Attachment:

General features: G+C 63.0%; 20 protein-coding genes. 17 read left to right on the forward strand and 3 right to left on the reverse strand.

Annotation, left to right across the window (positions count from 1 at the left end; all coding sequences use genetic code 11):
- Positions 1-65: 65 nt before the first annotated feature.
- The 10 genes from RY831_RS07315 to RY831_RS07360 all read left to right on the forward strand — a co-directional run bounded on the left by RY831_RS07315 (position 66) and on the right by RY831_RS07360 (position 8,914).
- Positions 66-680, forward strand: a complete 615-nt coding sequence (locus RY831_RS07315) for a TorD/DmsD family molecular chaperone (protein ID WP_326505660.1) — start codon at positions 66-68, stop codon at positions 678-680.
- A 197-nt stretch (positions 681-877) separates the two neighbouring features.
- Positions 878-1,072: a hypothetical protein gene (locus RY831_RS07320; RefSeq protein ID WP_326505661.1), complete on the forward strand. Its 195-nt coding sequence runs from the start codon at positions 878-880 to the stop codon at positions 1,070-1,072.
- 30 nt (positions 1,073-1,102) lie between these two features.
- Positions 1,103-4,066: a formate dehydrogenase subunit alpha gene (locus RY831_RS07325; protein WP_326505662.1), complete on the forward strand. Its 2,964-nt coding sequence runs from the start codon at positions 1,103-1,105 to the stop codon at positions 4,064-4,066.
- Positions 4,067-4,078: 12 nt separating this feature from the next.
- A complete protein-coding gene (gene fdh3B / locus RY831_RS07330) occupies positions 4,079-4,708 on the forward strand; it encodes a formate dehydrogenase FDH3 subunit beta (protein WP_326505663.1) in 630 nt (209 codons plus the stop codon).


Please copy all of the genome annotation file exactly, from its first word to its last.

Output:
General features: G+C 63.0%; 20 protein-coding genes. 17 read left to right on the forward strand and 3 right to left on the reverse strand.

Annotation, left to right across the window (positions count from 1 at the left end; all coding sequences use genetic code 11):
- Positions 1-65: 65 nt before the first annotated feature.
- The 10 genes from RY831_RS07315 to RY831_RS07360 all read left to right on the forward strand — a co-directional run bounded on the left by RY831_RS07315 (position 66) and on the right by RY831_RS07360 (position 8,914).
- Positions 66-680, forward strand: a complete 615-nt coding sequence (locus RY831_RS07315) for a TorD/DmsD family molecular chaperone (protein ID WP_326505660.1) — start codon at positions 66-68, stop codon at positions 678-680.
- A 197-nt stretch (positions 681-877) separates the two neighbouring features.
- Positions 878-1,072: a hypothetical protein gene (locus RY831_RS07320; RefSeq protein ID WP_326505661.1), complete on the forward strand. Its 195-nt coding sequence runs from the start codon at positions 878-880 to the stop codon at positions 1,070-1,072.
- 30 nt (positions 1,073-1,102) lie between these two features.
- Positions 1,103-4,066: a formate dehydrogenase subunit alpha gene (locus RY831_RS07325; protein WP_326505662.1), complete on the forward strand. Its 2,964-nt coding sequence runs from the start codon at positions 1,103-1,105 to the stop codon at positions 4,064-4,066.
- Positions 4,067-4,078: 12 nt separating this feature from the next.
- A complete protein-coding gene (gene fdh3B / locus RY831_RS07330) occupies positions 4,079-4,708 on the forward strand; it encodes a formate dehydrogenase FDH3 subunit beta (protein WP_326505663.1) in 630 nt (209 codons plus the stop codon).